St. Pete City Council puts off next phase of pier funding listen05/02/13 Janelle Irwin
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St. Pete City Council members wonâ€™t decide whether to approve $1.5 million for the new St. Pete Pier for another two weeks. Council members voted 5-3 Thursday in favor of putting the decision off until city staff can give board members a better idea of how that money is being spent.
The cityâ€™s head architect, Raul Quintana, had asked the city to green light the next design phase so that the project could stay on schedule.
The Lens design chosen to replace the current Pier has been criticized by thousands of St. Pete residents for a host of reasons. One group claims they have gathered enough petition signatures to let voters decide whether to build the new pier. Even though the signatures havenâ€™t been verified by the Supervisor of Elections office, city council members have been cautioned about spending any more money until they know for sure construction will happen. City Council member Jim Kennedy moved to postpone the decision for two weeks.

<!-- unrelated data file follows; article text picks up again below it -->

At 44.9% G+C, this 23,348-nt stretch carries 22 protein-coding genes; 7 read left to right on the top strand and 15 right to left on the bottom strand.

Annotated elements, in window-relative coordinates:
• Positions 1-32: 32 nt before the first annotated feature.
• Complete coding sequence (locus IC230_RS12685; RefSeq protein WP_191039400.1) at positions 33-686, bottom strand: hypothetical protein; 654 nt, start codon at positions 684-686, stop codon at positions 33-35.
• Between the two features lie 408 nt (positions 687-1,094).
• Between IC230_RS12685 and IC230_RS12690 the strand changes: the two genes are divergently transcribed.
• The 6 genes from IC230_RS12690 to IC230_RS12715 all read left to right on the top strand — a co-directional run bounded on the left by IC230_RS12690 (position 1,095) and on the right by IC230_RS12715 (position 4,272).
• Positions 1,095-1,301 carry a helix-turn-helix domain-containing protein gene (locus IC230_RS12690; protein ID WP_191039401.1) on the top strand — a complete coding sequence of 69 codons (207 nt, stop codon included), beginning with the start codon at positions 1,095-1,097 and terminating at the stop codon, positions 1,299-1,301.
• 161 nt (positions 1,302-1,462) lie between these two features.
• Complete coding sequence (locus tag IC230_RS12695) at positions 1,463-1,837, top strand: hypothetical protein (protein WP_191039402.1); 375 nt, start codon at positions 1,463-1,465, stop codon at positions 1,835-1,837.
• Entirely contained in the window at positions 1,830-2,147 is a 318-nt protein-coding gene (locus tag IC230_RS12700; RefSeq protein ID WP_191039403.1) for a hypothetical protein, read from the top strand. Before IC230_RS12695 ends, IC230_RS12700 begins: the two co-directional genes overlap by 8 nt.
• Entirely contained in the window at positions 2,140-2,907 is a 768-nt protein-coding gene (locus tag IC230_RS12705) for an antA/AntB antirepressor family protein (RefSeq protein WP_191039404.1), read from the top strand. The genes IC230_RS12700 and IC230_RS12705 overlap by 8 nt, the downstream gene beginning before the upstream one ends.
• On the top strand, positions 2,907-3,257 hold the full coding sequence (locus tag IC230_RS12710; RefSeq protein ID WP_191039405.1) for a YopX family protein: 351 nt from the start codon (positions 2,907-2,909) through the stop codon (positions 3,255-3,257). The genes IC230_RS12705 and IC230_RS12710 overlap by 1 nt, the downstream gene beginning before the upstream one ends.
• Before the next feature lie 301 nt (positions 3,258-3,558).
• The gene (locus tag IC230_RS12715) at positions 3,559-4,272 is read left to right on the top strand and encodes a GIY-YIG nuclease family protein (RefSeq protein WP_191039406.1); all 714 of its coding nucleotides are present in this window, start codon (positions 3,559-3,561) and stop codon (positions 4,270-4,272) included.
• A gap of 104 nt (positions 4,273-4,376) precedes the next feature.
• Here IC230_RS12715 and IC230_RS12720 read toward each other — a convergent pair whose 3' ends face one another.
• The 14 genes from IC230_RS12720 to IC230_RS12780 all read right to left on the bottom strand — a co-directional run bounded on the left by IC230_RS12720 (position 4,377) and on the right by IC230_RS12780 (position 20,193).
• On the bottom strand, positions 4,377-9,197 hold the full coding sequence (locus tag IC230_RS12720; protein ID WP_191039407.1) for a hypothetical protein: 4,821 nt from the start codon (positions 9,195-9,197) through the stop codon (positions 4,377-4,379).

St. Pete Mayor Bill Foster told Kennedy that city staff could get him a breakdown of how money would be spent to give some extra piece of mind. But he also warned council that he is operating as if there wonâ€™t be a referendum until the signatures Lens critics claim they have are verified. That didnâ€™t sit well with city council member Charlie Gerdes who supported the motion to postpone approving the funds.
Fifty million dollars has been allocated to build a new pier to replace the inverted pyramid and roadway approach that is falling apart. So far the city has already spent more than $2 million of that. Opponents of the Lens have argued there were too many structural and design problems to proceed. The project manager of the design team, Tim Williams, said those problems have been addressed.
Architects and engineers working on the design had more than a dozen studies done to make sure there werenâ€™t any more hiccups. They had teams look at things like sea level rise, wind and wave effects and structural integrity. The findings prompted changes to the width of both over-water pathways to accommodate emergency vehicles as well as adding more space for things like restaurants and seating. Williams said the team also changed the marina from an oval shape to a circle.
Changes also include increasing the size of the shade canopy by 5%. The current Pier is set to close at the end of this month.